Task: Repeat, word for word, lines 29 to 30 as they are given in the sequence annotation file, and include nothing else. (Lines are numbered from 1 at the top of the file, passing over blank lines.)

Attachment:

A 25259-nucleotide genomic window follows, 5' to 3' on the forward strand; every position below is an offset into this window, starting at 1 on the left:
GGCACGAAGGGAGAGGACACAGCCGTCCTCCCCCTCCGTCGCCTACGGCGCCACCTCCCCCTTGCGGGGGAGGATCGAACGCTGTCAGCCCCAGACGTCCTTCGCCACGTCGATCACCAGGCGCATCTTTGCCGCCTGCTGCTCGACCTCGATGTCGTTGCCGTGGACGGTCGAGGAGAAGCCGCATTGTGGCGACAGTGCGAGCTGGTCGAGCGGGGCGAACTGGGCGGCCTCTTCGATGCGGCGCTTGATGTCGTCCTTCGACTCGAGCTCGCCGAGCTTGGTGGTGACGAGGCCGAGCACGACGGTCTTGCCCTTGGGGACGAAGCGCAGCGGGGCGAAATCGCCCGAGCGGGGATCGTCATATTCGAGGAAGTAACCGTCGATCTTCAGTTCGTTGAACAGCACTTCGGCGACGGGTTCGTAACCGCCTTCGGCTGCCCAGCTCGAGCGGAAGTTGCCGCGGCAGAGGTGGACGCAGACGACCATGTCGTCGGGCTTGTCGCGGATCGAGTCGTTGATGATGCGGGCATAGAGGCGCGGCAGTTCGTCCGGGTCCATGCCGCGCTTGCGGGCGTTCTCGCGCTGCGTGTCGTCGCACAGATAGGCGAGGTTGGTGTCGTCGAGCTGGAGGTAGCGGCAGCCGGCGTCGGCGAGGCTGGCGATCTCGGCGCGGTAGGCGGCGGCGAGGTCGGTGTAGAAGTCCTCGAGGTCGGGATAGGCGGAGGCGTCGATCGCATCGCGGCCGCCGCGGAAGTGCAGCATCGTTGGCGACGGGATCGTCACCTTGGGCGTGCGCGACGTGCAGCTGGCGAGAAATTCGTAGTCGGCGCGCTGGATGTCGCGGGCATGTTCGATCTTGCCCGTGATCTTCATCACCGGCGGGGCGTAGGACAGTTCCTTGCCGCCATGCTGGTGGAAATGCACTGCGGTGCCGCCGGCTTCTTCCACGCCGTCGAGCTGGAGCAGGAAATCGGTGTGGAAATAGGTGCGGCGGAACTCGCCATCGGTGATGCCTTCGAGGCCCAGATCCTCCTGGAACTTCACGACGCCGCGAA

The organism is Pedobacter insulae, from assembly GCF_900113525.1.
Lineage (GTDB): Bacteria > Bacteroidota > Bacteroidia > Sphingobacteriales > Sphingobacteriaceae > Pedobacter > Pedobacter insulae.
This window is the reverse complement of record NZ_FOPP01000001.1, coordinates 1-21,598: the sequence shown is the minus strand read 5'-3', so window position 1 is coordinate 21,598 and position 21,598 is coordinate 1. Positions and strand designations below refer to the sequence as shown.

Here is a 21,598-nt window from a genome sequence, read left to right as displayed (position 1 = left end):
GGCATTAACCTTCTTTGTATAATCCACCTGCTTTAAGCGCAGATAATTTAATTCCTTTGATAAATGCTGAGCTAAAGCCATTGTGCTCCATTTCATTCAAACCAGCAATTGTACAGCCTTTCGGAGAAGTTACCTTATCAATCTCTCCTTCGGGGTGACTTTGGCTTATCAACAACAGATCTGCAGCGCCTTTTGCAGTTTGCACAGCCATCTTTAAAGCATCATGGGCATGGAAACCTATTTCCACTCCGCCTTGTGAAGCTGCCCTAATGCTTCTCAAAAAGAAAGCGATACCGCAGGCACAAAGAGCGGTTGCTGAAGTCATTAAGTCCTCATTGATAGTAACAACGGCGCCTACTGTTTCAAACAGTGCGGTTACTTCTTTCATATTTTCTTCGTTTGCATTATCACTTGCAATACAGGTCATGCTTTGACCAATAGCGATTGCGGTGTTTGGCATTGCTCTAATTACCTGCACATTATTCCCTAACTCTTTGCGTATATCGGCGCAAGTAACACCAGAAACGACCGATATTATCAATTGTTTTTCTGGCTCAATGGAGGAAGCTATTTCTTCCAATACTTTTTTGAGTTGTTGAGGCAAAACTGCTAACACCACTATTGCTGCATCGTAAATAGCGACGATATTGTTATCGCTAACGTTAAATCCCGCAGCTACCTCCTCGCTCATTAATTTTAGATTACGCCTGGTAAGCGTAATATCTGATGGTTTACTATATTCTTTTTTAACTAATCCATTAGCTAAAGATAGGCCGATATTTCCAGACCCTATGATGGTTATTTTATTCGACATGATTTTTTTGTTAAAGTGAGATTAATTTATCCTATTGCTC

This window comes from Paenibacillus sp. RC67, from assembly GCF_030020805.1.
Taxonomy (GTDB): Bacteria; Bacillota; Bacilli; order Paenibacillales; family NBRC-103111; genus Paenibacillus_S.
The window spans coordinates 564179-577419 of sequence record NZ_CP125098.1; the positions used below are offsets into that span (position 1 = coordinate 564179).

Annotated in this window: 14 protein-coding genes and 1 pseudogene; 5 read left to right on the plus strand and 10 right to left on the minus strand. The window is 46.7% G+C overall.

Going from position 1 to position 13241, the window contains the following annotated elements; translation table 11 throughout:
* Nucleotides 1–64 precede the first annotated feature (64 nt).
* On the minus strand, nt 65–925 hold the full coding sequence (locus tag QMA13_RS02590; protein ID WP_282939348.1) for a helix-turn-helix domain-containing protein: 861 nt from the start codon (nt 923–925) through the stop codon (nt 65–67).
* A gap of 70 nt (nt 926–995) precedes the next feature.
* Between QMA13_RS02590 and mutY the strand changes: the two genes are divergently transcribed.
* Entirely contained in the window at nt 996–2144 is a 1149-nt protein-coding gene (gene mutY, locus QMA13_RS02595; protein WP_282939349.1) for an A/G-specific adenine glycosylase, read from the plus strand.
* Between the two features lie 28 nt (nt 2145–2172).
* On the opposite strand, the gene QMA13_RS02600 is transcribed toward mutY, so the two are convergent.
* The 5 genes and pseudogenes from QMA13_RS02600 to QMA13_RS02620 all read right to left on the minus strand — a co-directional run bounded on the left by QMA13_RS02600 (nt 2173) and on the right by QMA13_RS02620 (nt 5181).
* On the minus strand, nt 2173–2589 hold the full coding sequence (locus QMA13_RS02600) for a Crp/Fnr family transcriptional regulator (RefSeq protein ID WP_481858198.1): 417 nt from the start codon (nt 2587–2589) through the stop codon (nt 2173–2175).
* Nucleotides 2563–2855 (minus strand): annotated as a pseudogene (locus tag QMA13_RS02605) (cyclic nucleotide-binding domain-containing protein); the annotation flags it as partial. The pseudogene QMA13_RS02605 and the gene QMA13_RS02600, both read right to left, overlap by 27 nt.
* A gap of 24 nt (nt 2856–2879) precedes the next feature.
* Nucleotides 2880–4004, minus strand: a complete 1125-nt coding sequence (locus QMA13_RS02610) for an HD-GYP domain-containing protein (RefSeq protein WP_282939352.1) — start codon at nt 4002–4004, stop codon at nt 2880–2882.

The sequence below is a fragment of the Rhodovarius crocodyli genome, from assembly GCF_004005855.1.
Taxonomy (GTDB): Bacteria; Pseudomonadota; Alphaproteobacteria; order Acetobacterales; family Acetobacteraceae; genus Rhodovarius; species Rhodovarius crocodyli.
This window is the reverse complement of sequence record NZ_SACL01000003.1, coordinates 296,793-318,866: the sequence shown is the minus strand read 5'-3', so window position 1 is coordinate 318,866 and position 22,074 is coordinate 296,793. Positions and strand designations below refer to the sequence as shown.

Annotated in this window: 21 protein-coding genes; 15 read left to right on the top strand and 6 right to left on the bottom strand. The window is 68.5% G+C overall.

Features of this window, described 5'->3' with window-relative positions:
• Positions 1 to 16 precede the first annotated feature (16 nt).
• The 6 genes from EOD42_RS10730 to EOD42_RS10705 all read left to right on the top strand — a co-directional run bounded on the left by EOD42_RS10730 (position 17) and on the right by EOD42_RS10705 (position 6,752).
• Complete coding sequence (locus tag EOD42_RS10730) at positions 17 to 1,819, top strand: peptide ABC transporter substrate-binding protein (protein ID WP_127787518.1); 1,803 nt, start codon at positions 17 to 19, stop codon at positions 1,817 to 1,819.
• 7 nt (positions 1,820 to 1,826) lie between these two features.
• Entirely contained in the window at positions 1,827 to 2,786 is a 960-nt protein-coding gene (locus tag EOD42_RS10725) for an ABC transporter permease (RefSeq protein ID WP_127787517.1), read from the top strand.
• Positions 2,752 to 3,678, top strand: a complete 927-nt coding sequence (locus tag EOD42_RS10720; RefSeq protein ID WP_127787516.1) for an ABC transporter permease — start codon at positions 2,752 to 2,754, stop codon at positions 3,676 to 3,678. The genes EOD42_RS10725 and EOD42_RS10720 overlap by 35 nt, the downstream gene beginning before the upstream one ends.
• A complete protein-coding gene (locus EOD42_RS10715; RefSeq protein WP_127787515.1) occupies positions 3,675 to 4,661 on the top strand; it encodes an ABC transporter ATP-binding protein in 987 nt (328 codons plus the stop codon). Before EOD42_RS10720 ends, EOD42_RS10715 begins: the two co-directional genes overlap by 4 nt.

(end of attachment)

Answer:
Features of this window, described 5'->3' with window-relative positions:
• Positions 1 to 16 precede the first annotated feature (16 nt).